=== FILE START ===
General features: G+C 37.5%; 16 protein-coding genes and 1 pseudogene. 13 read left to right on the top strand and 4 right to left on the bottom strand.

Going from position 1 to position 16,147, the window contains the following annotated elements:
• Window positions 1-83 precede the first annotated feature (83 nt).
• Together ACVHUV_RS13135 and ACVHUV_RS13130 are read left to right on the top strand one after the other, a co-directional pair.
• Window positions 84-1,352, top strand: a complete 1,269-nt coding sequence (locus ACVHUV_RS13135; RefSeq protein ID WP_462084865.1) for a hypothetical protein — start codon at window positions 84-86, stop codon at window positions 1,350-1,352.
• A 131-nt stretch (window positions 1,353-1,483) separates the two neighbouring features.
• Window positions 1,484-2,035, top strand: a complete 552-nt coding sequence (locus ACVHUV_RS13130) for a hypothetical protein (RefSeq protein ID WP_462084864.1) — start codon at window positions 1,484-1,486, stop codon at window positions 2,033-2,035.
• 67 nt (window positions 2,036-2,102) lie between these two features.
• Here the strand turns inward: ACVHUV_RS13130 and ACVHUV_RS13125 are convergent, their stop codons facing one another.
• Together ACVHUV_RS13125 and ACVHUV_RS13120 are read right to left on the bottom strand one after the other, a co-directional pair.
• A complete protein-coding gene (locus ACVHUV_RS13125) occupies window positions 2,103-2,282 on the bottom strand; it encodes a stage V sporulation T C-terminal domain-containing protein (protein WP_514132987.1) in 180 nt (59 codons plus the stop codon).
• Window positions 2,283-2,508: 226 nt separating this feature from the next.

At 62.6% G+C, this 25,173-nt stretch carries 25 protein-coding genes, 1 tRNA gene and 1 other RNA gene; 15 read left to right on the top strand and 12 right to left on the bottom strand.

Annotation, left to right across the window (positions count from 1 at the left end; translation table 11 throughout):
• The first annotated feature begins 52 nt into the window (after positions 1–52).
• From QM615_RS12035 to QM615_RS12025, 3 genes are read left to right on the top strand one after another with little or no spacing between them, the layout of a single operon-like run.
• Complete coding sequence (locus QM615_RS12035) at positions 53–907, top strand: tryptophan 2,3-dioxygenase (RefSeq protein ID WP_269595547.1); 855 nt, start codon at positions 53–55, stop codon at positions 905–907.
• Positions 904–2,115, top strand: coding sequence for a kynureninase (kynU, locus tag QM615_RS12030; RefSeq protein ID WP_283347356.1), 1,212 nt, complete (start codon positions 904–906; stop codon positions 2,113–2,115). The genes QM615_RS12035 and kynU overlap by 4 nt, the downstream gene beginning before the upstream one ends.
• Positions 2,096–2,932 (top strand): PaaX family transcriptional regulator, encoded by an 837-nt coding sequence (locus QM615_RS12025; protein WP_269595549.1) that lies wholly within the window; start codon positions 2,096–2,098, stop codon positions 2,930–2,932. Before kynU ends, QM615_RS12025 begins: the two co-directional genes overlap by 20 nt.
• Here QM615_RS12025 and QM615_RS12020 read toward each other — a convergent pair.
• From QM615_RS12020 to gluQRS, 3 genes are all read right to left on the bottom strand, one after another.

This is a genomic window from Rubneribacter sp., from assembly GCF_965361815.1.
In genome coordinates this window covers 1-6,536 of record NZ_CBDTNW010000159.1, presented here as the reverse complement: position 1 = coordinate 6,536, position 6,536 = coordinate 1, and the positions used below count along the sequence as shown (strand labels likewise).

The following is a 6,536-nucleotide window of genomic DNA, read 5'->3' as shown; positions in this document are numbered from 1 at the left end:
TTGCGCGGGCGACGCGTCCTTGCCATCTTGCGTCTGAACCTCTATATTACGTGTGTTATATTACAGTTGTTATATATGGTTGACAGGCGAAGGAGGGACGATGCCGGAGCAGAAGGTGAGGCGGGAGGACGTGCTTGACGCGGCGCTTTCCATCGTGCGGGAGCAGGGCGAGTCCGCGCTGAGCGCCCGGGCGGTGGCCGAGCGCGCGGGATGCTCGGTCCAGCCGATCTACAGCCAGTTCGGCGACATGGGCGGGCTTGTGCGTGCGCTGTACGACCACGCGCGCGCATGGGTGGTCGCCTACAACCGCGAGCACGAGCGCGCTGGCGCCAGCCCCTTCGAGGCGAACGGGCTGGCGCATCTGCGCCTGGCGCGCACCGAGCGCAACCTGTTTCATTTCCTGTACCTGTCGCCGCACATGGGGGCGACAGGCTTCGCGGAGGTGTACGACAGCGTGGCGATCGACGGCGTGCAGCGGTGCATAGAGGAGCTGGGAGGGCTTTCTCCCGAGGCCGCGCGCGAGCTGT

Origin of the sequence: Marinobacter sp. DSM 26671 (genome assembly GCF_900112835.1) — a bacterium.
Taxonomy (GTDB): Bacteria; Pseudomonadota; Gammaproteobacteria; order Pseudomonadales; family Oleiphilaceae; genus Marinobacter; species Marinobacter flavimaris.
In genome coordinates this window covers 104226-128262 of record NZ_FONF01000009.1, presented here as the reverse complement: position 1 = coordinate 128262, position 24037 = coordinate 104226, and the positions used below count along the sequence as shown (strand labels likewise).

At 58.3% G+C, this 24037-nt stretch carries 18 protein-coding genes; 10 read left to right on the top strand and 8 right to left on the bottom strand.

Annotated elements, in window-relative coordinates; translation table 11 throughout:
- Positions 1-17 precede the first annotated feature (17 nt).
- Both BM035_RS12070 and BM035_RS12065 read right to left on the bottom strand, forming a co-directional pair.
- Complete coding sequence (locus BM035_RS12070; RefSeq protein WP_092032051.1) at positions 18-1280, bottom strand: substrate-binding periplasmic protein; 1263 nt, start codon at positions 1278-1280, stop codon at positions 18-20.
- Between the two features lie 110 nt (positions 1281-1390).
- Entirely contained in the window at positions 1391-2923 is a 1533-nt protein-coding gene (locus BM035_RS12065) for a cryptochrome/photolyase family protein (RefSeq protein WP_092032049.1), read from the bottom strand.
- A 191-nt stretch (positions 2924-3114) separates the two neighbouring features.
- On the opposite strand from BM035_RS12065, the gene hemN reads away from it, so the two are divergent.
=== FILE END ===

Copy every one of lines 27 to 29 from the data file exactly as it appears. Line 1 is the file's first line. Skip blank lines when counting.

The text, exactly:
Taxonomy (GTDB): Bacteria; Pseudomonadota; Gammaproteobacteria; order Pseudomonadales; family Oleiphilaceae; genus Marinobacter; species Marinobacter flavimaris.
In genome coordinates this window covers 104226-128262 of record NZ_FONF01000009.1, presented here as the reverse complement: position 1 = coordinate 128262, position 24037 = coordinate 104226, and the positions used below count along the sequence as shown (strand labels likewise).

At 58.3% G+C, this 24037-nt stretch carries 18 protein-coding genes; 10 read left to right on the top strand and 8 right to left on the bottom strand.